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The PSNet Collection: All Content

The AHRQ PSNet Collection comprises an extensive selection of resources relevant to the patient safety community. These resources come in a variety of formats, including literature, research, tools, and Web sites. Resources are identified using the National Library of Medicine’s Medline database, various news and content aggregators, and the expertise of the AHRQ PSNet editorial and technical teams.

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Displaying 1 - 17 of 17 Results
Weenink J-W, Wallenburg I, Leistikow I, et al. BMJ Qual Saf. 2021;30:804-811.
This qualitative study explored the impact of published inspection frameworks on quality and safety in nursing home care, dental care, and hospital care. Respondents noted the importance of the inspection framework design, the role of existing institutional frameworks, and how the frameworks can influence quality improvement across various organizational levels.
Bailey E, Dungarwalla M. Prim Dent J. 2021;10:89-95.
Research into patient safety culture in primary dental care remains limited. This commentary provides an overview of patient safety in dentistry and tools to develop a robust patient safety culture, including human factors and supporting second victims.

Coulthard P, Thomson P, Dave M, et al. Br Dent J. 2020;229:743-747; 801-805.  

The COVID-19 pandemic suspended routine dental care. This two-part series discusses the clinical challenges facing the provision of routine dental care during the pandemic (Part 1) and the medical, legal, and economic consequences of withholding or delaying dental care (Part 2).  
Perea-Pérez B, Labajo-González E, Acosta-Gío AE, et al. J Patient Saf. 2020;16.
Based on malpractice claims data in Spain, the authors propose eleven recommendations to mitigate preventable adverse events in dentistry. These recommendations include developing a culture of safety, improving the quality of clinical records, safe prescribing practices, using checklists in oral surgical procedures, and having an action plan for life-threatening emergencies in the dental clinic.
Graham C, Reid S, Lord TC, et al. Br Dent J. 2019;226:32-38.
Reporting and avoidance of “never events,” such as a wrong tooth extraction, is important for providing consistently safe dental care. This article describes changes made in safety procedures, including introducing surgical safety briefings or huddles in an outpatient oral surgery unit of the United Kingdom’s National Health Service, that eliminated never events for more than two years.
Clough S, Handley P. Br Dent J. 2019;227:311-315.
Assumptions, communication barriers, and implicit biases can compromise the care of patients with disabilities. This commentary discusses the presence of diagnostic overshadowing when providing dental services to patients with learning disabilities. The authors provide indications of pain and other behaviors clinicians should recognize to help with diagnosing conditions in this vulnerable population.
Plessas A, Nasser M, Hanoch Y, et al. J Dent. 2019;82:38-44.
This randomized simulation study examined the performance of dentists on a clinical diagnostic task—interpretation of dental radiographs with and without time pressure. Dentists identified abnormal findings more frequently when they did not feel time pressure, suggesting that time pressure adversely impacted their diagnostic acumen.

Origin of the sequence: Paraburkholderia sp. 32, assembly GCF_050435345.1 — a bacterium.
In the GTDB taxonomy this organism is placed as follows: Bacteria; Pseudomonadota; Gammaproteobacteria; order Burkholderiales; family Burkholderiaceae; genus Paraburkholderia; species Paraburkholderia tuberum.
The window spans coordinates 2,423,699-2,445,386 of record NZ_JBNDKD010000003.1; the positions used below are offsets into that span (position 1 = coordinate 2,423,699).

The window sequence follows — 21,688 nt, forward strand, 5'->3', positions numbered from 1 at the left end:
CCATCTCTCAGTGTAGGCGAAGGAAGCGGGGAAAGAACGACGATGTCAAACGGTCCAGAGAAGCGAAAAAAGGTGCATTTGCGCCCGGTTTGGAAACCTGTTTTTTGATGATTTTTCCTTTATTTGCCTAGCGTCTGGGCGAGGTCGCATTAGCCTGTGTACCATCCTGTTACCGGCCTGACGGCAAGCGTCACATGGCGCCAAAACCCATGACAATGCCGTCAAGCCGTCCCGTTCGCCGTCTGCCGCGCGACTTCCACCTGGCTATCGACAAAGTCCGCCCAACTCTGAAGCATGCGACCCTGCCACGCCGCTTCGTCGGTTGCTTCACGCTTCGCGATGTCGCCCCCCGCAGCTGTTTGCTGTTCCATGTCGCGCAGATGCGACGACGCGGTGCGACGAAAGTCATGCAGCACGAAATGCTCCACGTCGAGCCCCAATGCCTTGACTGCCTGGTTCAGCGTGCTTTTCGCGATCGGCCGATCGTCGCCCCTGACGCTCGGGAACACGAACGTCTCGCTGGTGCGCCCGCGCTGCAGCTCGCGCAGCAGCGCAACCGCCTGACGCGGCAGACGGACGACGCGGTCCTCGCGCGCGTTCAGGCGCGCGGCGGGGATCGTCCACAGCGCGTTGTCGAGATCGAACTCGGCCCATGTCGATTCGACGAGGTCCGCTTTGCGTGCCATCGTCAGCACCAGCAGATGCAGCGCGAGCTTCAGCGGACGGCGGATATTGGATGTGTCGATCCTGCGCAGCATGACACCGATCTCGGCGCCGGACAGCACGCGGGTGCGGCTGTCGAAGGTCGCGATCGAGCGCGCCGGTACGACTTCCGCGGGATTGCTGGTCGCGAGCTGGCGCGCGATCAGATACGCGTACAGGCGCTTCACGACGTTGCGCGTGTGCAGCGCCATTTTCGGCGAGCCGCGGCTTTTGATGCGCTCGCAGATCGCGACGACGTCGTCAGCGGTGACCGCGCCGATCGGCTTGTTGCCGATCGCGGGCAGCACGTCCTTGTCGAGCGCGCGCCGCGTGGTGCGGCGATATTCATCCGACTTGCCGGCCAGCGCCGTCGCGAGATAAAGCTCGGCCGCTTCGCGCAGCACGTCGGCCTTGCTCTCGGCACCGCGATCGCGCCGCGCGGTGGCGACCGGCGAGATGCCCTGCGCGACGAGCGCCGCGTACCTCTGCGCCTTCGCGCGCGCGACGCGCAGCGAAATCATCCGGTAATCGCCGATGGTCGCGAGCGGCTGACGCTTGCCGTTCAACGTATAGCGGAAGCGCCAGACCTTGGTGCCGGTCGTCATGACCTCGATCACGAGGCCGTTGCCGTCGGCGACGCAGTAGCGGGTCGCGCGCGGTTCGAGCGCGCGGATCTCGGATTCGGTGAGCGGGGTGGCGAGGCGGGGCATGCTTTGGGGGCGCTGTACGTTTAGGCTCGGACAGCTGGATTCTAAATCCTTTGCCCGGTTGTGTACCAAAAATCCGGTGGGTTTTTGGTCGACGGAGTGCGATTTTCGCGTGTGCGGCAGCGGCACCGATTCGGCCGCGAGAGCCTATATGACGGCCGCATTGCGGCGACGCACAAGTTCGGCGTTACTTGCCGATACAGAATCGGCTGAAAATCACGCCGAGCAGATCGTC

Stocks SJ, Donnelly A, Esmail A, et al. BMJ Open. 2018;8:e020952.
Adverse events reported by patients are often different and more expansive than safety hazards identified by health care providers. Researchers elicited adverse events from a nationally representative sample of British outpatients. About 8% of patients reported an adverse event, which were frequently problems with medications, accessing care in a timely way, and diagnostic errors.
Ensaldo-Carrasco E, Carson-Stevens A, Cresswell K, et al. Br Dent J. 2018;224:733-740.
This Delphi study aimed to identify expert consensus on never events in dentistry. The resulting list of 23 events includes medication errors, retained objects, and wrong patient and wrong procedure events across diagnostic and treatment activities and is consistent with existing never events in medicine.
Black I, Bowie P. Br Dent J. 2017;222:782-788.
This study describes a Delphi consensus process for identifying never events for dentistry. Recurring themes included infection control, safe prescribing, and documentation of medical history, consistent with medical never events. A previous PSNet perspective examined patient safety issues unique to dental care and strategies to reduce risks.
Ensaldo-Carrasco E, Suarez-Ortegon MF, Carson-Stevens A, et al. J Patient Saf. 2021;17:381-391.
Although research has worked to better understand safety issues associated with ambulatory medical care, little is known about safety in dentistry. Investigators analyzed 40 articles describing near misses or adverse events in ambulatory dental care and found a wide variation in the frequency of patient safety incidents across studies. They suggest that more rigorous epidemiological studies are needed to accurately quantify safety events and contributing factors in outpatient dental practice.
Bailey E, Tickle M, Campbell S, et al. BMC Oral Health. 2015;15:152.
This systematic review of patient safety in dentistry found scant evidence for effective patient safety approaches, with the exception of surgical safety checklists, which were successful in preventing wrong tooth extractions. Further research is needed to characterize patient safety in dentistry and implement effective interventions.